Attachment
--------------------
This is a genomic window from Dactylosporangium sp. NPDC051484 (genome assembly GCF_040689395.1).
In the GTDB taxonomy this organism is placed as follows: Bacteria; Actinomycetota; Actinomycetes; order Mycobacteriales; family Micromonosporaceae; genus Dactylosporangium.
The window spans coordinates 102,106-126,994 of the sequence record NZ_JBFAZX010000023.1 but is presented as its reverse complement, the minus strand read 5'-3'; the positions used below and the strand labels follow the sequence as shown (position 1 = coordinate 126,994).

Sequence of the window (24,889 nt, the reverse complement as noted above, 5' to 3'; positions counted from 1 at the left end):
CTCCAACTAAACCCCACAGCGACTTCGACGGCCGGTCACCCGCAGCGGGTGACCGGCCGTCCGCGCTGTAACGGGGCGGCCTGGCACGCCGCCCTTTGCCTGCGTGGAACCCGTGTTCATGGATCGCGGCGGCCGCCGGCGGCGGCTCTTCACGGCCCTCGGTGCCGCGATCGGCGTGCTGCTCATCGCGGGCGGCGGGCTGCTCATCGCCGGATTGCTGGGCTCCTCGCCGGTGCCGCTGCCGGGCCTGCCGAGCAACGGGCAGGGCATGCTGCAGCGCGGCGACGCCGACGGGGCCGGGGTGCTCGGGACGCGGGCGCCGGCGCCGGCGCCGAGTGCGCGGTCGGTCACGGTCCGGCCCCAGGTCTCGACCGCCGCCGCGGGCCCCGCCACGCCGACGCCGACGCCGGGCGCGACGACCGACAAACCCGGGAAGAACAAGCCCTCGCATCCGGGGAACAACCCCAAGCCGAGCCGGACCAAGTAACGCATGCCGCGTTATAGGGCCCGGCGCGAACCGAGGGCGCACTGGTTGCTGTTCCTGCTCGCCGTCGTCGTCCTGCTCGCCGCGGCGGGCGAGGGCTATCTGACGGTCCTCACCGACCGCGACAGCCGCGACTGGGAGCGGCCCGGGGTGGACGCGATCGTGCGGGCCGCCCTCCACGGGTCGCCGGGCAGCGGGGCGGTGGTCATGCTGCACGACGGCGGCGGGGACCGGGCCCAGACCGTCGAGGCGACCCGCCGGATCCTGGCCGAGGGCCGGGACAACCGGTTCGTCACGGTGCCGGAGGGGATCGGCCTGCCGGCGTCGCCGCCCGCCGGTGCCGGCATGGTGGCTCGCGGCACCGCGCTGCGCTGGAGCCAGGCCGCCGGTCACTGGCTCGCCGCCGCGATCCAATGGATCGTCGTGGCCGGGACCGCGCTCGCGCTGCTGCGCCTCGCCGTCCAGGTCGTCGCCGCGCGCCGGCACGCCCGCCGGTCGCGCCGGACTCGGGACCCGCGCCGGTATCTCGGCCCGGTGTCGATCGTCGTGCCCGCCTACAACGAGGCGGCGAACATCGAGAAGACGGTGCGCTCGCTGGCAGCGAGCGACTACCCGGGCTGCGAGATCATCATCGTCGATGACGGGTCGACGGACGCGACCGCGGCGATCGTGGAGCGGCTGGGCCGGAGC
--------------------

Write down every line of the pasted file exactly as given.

This is a genomic window from Dactylosporangium sp. NPDC051484 (genome assembly GCF_040689395.1).
In the GTDB taxonomy this organism is placed as follows: Bacteria; Actinomycetota; Actinomycetes; order Mycobacteriales; family Micromonosporaceae; genus Dactylosporangium.
The window spans coordinates 102,106-126,994 of the sequence record NZ_JBFAZX010000023.1 but is presented as its reverse complement, the minus strand read 5'-3'; the positions used below and the strand labels follow the sequence as shown (position 1 = coordinate 126,994).

Sequence of the window (24,889 nt, the reverse complement as noted above, 5' to 3'; positions counted from 1 at the left end):
CTCCAACTAAACCCCACAGCGACTTCGACGGCCGGTCACCCGCAGCGGGTGACCGGCCGTCCGCGCTGTAACGGGGCGGCCTGGCACGCCGCCCTTTGCCTGCGTGGAACCCGTGTTCATGGATCGCGGCGGCCGCCGGCGGCGGCTCTTCACGGCCCTCGGTGCCGCGATCGGCGTGCTGCTCATCGCGGGCGGCGGGCTGCTCATCGCCGGATTGCTGGGCTCCTCGCCGGTGCCGCTGCCGGGCCTGCCGAGCAACGGGCAGGGCATGCTGCAGCGCGGCGACGCCGACGGGGCCGGGGTGCTCGGGACGCGGGCGCCGGCGCCGGCGCCGAGTGCGCGGTCGGTCACGGTCCGGCCCCAGGTCTCGACCGCCGCCGCGGGCCCCGCCACGCCGACGCCGACGCCGGGCGCGACGACCGACAAACCCGGGAAGAACAAGCCCTCGCATCCGGGGAACAACCCCAAGCCGAGCCGGACCAAGTAACGCATGCCGCGTTATAGGGCCCGGCGCGAACCGAGGGCGCACTGGTTGCTGTTCCTGCTCGCCGTCGTCGTCCTGCTCGCCGCGGCGGGCGAGGGCTATCTGACGGTCCTCACCGACCGCGACAGCCGCGACTGGGAGCGGCCCGGGGTGGACGCGATCGTGCGGGCCGCCCTCCACGGGTCGCCGGGCAGCGGGGCGGTGGTCATGCTGCACGACGGCGGCGGGGACCGGGCCCAGACCGTCGAGGCGACCCGCCGGATCCTGGCCGAGGGCCGGGACAACCGGTTCGTCACGGTGCCGGAGGGGATCGGCCTGCCGGCGTCGCCGCCCGCCGGTGCCGGCATGGTGGCTCGCGGCACCGCGCTGCGCTGGAGCCAGGCCGCCGGTCACTGGCTCGCCGCCGCGATCCAATGGATCGTCGTGGCCGGGACCGCGCTCGCGCTGCTGCGCCTCGCCGTCCAGGTCGTCGCCGCGCGCCGGCACGCCCGCCGGTCGCGCCGGACTCGGGACCCGCGCCGGTATCTCGGCCCGGTGTCGATCGTCGTGCCCGCCTACAACGAGGCGGCGAACATCGAGAAGACGGTGCGCTCGCTGGCAGCGAGCGACTACCCGGGCTGCGAGATCATCATCGTCGATGACGGGTCGACGGACGCGACCGCGGCGATCGTGGAGCGGCTGGGCCGGAGC